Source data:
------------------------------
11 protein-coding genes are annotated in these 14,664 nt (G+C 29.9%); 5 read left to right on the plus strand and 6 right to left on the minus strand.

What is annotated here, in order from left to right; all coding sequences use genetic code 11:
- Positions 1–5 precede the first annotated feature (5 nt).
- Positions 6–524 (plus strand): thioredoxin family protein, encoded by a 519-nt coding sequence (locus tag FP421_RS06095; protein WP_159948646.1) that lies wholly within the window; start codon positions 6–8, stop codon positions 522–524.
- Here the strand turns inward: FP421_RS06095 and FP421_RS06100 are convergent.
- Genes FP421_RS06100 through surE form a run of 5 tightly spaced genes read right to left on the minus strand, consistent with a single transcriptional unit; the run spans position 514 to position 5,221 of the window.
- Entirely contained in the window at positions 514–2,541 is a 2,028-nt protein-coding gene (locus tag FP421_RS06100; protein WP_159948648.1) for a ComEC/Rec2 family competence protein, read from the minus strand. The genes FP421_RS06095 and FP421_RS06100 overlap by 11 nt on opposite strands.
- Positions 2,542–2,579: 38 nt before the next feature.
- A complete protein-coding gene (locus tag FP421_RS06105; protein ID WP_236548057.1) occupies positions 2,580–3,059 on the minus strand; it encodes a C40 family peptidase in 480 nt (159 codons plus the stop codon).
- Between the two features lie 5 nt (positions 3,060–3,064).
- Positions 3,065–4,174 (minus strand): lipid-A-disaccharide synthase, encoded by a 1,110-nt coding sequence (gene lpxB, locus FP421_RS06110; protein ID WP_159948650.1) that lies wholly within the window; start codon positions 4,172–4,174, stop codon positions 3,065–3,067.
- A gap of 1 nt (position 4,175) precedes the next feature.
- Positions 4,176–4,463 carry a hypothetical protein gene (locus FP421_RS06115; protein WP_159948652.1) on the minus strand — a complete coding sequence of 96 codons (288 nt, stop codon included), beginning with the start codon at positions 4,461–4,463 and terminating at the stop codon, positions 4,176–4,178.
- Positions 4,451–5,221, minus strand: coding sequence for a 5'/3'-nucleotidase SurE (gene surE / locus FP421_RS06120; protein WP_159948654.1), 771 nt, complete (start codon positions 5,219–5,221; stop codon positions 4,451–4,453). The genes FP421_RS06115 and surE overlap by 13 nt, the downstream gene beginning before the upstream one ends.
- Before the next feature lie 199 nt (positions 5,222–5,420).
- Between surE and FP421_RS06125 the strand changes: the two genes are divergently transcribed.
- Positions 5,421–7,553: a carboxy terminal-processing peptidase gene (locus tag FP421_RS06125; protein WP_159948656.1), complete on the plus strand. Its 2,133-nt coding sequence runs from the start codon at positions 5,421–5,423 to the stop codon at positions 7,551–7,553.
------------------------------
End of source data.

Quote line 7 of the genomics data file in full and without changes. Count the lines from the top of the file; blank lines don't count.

- Entirely contained in the window at positions 514–2,541 is a 2,028-nt protein-coding gene (locus tag FP421_RS06100; protein WP_159948648.1) for a ComEC/Rec2 family competence protein, read from the minus strand. The genes FP421_RS06095 and FP421_RS06100 overlap by 11 nt on opposite strands.